The Weird Reason Bart Ehrman Thinks 2 Thessalonians Is Forged

For almost 1800 years, there was solid consensus on the authorship of 2 Thessalonians. It made its way into Marcion’s canon around AD 140 and secured a place in the Muratorian Canon between 180 and 200. Esteemed figures like Polycarp, Ignatius, Justin Martyr alluded to it, and even Irenaeus directly referred to it. But, in today’s scholarly arena, doubts surface. Some scholars, like Bart Ehrman, vehemently contest Paul’s authorship, presenting a multitude of rather peculiar reasons. Ehrman writes: “What seems relatively certain is that someone after the time of Paul decided that he had to intervene in a situation where people were so eagerly anticipating the end, so eagerly, he suggests, that they were neglecting … Read more

The Case for Paul: Investigating Ephesians and Colossians’ True Authorship

In the world of Paul’s New Testament letters, most modern scholars only accept 7 out of the 13 attributed to him. This leaves a tough choice for believers: either discard six letters from the Bible or grapple with the notion of possible deceit within the New Testament. The writers of these disputed letters posed as Paul, urging honesty while deceiving others. (Eph. 4:25) But if modern scholarship’s arguments falter and evidence confirms Paul as the true author of all these letters, it’s their credibility that suffers, not the New Testament’s. Let’s now examine Ephesians and Colossians, often bundled together due to their resemblances, and explore their authorship. Different writing styles? In his book “Forged: Writing … Read more

Authorship Questions in 2 Peter: Debunking the Forgery Claim

The authenticity of the second letter of Peter has sparked debates since ancient times. While the early church embraced it as genuine, most modern scholars firmly label it as a forgery. On this point, New Testament scholar Bart Ehrman is quite emphatic: “There is less debate among scholars of the New Testament about the authorship of 2 Peter than for any of the other books sometimes considered forgeries. Whoever wrote 2 Peter, it was not Simon Peter.” (Forged: Writing in the Name of God, pg.80) The issues stem from several reasons: first, it lacks significant references from early church fathers, unlike many other books. Second, its writing style differs notably from Peter’s first epistle and … Read more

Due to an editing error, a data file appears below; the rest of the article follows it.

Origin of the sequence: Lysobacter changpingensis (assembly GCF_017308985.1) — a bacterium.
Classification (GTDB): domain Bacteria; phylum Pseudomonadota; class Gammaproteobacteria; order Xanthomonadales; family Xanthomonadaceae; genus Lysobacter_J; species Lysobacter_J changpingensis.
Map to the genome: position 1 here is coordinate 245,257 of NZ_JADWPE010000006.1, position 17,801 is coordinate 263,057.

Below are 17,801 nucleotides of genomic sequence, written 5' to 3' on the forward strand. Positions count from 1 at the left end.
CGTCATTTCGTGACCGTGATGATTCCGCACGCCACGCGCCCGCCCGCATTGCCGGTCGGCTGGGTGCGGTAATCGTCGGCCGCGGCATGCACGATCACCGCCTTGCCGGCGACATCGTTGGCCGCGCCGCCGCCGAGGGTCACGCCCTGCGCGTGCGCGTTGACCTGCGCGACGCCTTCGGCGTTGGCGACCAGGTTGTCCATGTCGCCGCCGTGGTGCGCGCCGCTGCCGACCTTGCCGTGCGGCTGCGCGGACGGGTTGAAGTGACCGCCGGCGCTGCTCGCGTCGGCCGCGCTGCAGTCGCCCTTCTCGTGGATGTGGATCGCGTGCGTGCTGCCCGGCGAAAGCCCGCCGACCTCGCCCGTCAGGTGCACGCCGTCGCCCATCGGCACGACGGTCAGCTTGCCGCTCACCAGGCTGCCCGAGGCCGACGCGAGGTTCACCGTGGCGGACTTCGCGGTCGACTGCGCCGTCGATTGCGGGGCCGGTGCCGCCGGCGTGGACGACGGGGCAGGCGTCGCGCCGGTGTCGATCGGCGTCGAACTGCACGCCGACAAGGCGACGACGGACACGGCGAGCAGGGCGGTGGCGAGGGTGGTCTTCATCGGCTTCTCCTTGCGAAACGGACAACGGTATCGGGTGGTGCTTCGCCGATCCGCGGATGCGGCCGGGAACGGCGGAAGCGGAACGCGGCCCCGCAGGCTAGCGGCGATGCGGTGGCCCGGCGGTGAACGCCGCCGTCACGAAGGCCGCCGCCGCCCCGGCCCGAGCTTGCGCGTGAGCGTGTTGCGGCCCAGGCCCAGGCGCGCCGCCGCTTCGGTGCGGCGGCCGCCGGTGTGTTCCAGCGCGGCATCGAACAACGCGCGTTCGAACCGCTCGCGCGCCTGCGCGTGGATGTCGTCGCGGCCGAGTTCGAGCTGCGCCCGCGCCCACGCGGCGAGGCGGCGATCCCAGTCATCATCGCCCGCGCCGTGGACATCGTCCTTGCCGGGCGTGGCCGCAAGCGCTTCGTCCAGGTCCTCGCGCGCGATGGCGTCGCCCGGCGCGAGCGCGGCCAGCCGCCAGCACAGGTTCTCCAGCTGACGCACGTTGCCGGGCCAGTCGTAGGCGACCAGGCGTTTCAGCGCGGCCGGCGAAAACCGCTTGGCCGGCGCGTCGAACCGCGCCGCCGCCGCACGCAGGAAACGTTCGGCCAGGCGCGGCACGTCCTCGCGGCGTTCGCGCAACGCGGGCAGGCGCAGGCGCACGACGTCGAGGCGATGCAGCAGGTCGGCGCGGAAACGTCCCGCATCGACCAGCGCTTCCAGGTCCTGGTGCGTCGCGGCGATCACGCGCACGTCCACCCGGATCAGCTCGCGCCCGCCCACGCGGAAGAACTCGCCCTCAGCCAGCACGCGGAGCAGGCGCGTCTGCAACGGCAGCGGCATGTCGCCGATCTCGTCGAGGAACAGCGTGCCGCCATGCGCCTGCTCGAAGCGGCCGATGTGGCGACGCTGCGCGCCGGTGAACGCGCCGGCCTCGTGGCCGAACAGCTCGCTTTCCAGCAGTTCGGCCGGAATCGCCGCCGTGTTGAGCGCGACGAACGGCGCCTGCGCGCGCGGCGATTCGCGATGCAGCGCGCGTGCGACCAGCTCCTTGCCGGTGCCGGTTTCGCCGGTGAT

Unraveling the Genealogical Mystery: Resolving the Alleged Contradiction in the Gospels

The Gospels provide us with valuable teachings, history, and inspiration. However, they also contain parts that can be confusing, with apparent contradictions. One such challenge involves the family history of Jesus in Matthew and Luke. It seems like these genealogies don’t match up much at all, which can be puzzling. As noted biblical critic Bart Ehrman points out: “The real problem they pose, however, is that the two genealogies are actually quite different” (Jesus Interrupted, p. 37). But if we dig deeper and consider the historical context, we can find the real story behind this supposed contradiction. Matthew 1:16—“…and Jacob the father of Joseph, the husband of Mary, of whom Jesus was born, who is … Read more

Are The Doctrines of Christianity Effected By Textual Variants? Even Bart Ehrman Says No

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Bruce Metzger, a big shot in New Testament studies, is renowned for his meticulous research and comprehensive grasp of early Christian manuscripts. His work in textual criticism has significantly influenced the study of the Bible, earning him immense respect among his colleagues and students. Enter Bart Ehrman, an impressive scholar in his own right, who had the privilege of being Metzger’s student. Ehrman absorbed his mentor’s expertise and adopted his meticulous approach to biblical research. However, as he embarked on his own scholarly journey, Ehrman started questioning the fundamental beliefs he grew up with, leading to a shift in his religious perspective that diverged from Metzger’s. Ehrman’s bestseller, “Misquoting Jesus: The Story Behind Who Changed … Read more